United States District Court, D. Colorado
April 18, 2014
L.J., a minor, through his parents and next friends, Bruce and Annetta Johnson, Plaintiff,
PARKER PERSONAL CARE HOMES, INC., a Colorado corporation, ESSENE HOME, a Colorado limited liability company, BRIAN MOATS, individually and as Case Manager of the Jefferson County Department of Human Services, and LEDALE D. BROWN, Defendants.
BOYD N. BOLAND, Magistrate Judge.
This matter arises on the Motion to Stay Discovery [Doc. # 49] filed on behalf of defendants Weinstein, Moats, and Andrews (the "County Defendants"). I held a hearing on the motion this morning and made rulings on the record, which are incorporated here.
The plaintiff is a minor child. The County Defendants are employees of the Jefferson County Department of Human Services ("JCDHS"). Parker Personal Care Homes, Inc. ("PPC"), and Essene Home are private companies that own or operate a group home, and LeDale Brown is an employee of PPC and/or Essene.
The plaintiff asserts that at times relevant to this action he was 15 years old and suffered multiple disabilities including autism (high functioning), bipolar disorder, and reactive attachment disorder. In February 2013, he was declared incompetent by the Jefferson County District Court and placed in the custody of JCDHS. JCDHS placed the plaintiff at the Essene House.
The plaintiff alleges further:
JCDHS had actual knowledge of the plaintiff's disabilities, that he was particularly vulnerable and susceptible to sexual victimization, and that he previously had been sexually victimized by another student in one of his classes;
At a staffing meeting on February 26, 2013, attended by defendants Moats and Brown, "Defendant Brown communicated... that moving [the plaintiff] upstairs was not advisable because another resident residing upstairs at the Essene House had a past history as a sexual predator, " First Amended Complaint [Doc. # 40] at ¶38;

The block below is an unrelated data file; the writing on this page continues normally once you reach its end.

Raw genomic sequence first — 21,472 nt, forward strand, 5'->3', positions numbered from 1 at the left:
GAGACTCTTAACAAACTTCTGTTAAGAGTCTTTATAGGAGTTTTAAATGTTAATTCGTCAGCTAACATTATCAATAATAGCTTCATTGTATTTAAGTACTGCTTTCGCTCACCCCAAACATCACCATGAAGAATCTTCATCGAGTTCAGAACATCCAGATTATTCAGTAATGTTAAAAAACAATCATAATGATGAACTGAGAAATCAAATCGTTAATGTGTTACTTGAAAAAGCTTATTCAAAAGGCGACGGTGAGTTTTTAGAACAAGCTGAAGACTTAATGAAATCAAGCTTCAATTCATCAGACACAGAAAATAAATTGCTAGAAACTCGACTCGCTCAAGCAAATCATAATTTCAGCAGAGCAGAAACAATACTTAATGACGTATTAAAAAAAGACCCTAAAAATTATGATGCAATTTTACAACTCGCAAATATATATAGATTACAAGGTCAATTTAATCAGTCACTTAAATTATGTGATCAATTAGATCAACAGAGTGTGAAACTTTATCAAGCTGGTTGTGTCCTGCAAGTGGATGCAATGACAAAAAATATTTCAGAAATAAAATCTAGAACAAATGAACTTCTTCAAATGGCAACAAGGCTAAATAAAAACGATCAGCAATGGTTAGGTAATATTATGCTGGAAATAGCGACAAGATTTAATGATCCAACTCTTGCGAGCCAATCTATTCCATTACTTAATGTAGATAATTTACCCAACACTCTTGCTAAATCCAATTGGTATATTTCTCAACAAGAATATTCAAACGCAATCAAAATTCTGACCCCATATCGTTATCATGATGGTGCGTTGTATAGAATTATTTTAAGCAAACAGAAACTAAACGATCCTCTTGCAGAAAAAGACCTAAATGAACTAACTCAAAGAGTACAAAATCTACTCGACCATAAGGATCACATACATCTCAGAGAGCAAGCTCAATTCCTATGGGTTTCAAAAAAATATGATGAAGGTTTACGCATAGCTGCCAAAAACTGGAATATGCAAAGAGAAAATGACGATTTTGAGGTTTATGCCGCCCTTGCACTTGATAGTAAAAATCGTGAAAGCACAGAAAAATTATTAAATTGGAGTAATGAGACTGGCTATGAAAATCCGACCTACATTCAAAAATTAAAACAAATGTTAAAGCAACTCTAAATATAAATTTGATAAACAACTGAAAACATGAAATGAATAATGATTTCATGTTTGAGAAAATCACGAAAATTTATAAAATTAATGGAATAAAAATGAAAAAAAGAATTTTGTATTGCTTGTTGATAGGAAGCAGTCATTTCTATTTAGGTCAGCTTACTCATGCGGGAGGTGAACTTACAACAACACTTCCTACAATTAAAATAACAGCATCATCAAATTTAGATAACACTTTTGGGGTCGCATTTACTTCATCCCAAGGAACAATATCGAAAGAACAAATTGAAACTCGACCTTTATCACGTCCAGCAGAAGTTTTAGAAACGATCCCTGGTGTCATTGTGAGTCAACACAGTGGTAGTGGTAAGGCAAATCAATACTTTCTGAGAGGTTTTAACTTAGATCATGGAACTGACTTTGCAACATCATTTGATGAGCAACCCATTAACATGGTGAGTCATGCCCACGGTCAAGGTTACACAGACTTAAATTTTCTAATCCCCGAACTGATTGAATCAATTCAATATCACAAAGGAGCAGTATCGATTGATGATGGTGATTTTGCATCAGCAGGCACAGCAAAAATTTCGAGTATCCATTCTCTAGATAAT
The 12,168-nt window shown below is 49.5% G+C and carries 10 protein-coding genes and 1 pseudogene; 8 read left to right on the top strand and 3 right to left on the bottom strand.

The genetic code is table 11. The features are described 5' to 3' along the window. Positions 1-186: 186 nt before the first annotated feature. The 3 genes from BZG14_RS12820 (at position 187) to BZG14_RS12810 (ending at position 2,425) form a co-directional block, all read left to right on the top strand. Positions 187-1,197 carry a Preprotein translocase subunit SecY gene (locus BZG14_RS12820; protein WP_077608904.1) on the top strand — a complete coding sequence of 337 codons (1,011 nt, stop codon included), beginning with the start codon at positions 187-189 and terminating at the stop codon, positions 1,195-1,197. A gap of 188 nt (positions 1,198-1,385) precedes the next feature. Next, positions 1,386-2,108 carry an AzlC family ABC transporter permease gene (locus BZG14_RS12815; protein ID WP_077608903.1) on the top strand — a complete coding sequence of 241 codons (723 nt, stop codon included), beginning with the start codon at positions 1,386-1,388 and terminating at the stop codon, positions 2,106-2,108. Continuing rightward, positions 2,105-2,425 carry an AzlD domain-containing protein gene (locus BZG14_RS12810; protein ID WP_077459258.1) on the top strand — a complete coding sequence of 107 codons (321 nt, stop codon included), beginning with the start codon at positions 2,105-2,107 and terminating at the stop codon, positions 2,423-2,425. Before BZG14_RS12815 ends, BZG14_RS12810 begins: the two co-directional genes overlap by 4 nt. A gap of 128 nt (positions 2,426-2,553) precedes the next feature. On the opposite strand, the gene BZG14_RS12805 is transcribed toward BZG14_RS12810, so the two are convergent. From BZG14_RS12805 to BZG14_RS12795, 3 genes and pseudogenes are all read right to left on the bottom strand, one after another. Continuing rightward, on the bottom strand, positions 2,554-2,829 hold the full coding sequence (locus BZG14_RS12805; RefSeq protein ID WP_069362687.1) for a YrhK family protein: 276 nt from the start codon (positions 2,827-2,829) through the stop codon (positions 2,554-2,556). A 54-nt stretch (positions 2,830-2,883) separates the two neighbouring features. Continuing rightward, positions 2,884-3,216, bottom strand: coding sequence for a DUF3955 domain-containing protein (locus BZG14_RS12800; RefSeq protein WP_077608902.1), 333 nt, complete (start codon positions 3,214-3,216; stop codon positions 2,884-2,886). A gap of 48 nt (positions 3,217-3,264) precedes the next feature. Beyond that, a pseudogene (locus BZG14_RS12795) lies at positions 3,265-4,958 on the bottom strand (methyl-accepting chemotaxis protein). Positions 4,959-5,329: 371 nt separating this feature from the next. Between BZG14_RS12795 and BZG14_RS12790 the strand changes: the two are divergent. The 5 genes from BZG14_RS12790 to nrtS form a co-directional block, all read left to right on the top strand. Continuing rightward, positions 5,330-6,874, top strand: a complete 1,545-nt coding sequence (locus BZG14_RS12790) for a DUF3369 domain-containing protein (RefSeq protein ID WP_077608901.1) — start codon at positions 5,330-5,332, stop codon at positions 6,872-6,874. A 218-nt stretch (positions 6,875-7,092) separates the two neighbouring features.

Notwithstanding the danger addressed during the staffing meeting, the plaintiff was moved upstairs in close proximity to "a known sexual predator, " id. at ¶39; the door alarm on the sexual predator's door was inoperable; and no alarm was placed on the plaintiff's door.
Based on these allegations, the plaintiff asserts six claims for relief:
(1) Under 42 U.S.C. § 1983 for violation of the plaintiff's Fourteenth Amendment right to substantive due process, against all defendants;
(2) Under 42 U.S.C. § 1983 for violation of the plaintiff's Fourteenth Amendment right to procedural due process, against all defendants;
(3) Under 42 U.S.C. § 1983 for violation of the plaintiff's Fourteenth Amendment right to equal protection, against all defendants;
(4) Under 42 U.S.C. § 1983 for supervisory liability, against defendants PPC, Essene, Weinstein, Moats, and Andrews;
(5) Common law negligence, against all defendants; and
(6) Common law outrageous conduct, against all defendants.
The claims against the County Defendants are brought both individually and in their official capacities. The County Defendants moved to dismiss arguing, among other things, that they are entitled to qualified immunity with respect to the § 1983 claims against them individually. Motion to Dismiss [Doc. # 45]. In addition, the County Defendants seek a stay of all discovery until the qualified immunity defense is resolved.